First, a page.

How to catch the cancer diagnosis early

Saturday 4th February was World Cancer Day. Most of our patients have cancer on their minds. According to Cancer Research UK, every two minutes someone in the UK is diagnosed with cancer. Together, cases of breast, prostate, lung and bowel cancers account for over half (53%) of all new cancers in the UK.

A missed (or even delayed) diagnosis of cancer is a common, shared fear amongst the public and the medical profession. As no diagnostic test or decision is ever perfect, a missed diagnosis is likely to happen at some time in primary care.

People with cancer present at different stages, as their illness evolves, and the 'red flag' signs and symptoms may be absent or not present at all until the disease has progressed to a late stage. Safety netting is often viewed as a consultation technique (to ensure timely review of a patient's condition), but it is particularly important for conditions such as suspected cancer where patients may present infrequently and symptoms can be common and non-specific, such as pain or fatigue. Safety netting can be an important strategy to help healthcare professionals detect cancers earlier and minimise delayed diagnoses.

Examples of safety netting include reviewing and acting on investigation results quickly after they have been requested. If you ordered the investigation, you should take responsibility for this, or explicitly delegate the task.

It also means actively monitoring symptoms in people at low risk (but not no risk) to see if a patient's risk of cancer changes. This may include using Cancer Decision Support Tools such as QCancer and the Risk Assessment Tools (RAT). You also need to consider review for people with any symptom that is associated with an increased risk of cancer, but who do not meet the criteria for referral or other investigative action at that time. The review may be planned within a time frame agreed with the person, or be patient-initiated if new symptoms develop, if the person continues to be concerned, or their symptoms recur, persist or worsen. Reassuring people who are concerned that they may have cancer that with their current symptoms their risk of having cancer is low, is also important.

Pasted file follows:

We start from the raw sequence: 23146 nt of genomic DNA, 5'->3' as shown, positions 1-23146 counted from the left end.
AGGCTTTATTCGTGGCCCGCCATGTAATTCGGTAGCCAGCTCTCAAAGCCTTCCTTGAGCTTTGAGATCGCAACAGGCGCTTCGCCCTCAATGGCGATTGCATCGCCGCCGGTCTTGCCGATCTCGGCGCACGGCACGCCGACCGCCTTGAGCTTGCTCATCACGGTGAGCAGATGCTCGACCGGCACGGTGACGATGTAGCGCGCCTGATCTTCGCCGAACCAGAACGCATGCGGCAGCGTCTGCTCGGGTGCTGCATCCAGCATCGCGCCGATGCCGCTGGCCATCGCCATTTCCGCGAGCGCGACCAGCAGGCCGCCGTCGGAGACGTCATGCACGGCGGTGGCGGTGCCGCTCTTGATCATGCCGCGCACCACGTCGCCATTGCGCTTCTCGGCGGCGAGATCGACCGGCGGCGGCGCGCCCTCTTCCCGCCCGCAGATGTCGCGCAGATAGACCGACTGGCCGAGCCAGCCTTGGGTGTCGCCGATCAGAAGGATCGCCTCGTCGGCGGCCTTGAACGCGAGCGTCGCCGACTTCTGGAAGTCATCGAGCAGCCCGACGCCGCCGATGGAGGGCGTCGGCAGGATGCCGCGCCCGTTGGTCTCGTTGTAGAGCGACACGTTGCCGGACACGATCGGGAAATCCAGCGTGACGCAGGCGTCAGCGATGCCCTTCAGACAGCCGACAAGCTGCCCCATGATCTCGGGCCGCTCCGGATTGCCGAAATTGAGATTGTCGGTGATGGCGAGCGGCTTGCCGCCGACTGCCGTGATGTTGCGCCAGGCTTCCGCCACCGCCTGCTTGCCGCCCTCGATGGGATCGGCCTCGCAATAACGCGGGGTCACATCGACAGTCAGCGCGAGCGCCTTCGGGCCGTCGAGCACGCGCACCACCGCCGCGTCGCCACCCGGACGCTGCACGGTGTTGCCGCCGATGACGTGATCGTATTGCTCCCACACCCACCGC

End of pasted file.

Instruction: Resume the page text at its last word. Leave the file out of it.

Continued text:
When people are being offered safety netting you need to explain which symptoms to look out for and when they should return for review. It may sensible to provide written information, such as one of our PILs, at this time. They can refer to it later, when they may have forgotten key things you mentioned.

More procedural safety netting involves read coding suspected cancer referrals and direct access diagnostics; for example fast tracking suspected (breast) cancer referral or referral for ultrasound investigation and tracking the patient attendance and outcomes for investigations and suspected cancer outpatient appointments, using the relevant software, e.g. ICE software, T-quest list management or other robust electronic systems. This will enable you to actively call patients who do not attend their appointment for investigations or suspected cancer clinic appointment, for review within an agreed time frame.

Many GPs are aware of verbal safety netting; however proactive electronic safety netting refers to optimising IT systems, processes and practice systems to organise patient follow-up. Other examples of this include advising patients about what to look out for, or when to come back for a review of symptoms and signs at a certain time, and booking the follow-up appointment before they leave the consultation.

You should also advise them what to do if 'suspected cancer or two-week wait' appointment is not received by a certain date, or not attended for some reason. You might think about providing a dedicated telephone hotline for elderly or vulnerable patients or asking your admin staff to follow up codes or diary reminders that are searchable on a weekly or fortnightly basis, to track and follow up patient activity and non-attendance.

It is useful to ensure continuity of care by having 'usual doctor' systems, where possible and communicating effectively with colleagues. And, of course, you can always use our patient information leaflets to advise and inform your patients about when to return to their GP for a clinical review. This can also be documented electronically.

The good news is that cancer survival has doubled over the last 40 years in the UK and early diagnosis is a key part of that. Cancer is an enduring clinical priority for the Royal College of General Practitioners (RCGP) and it should be for all of us.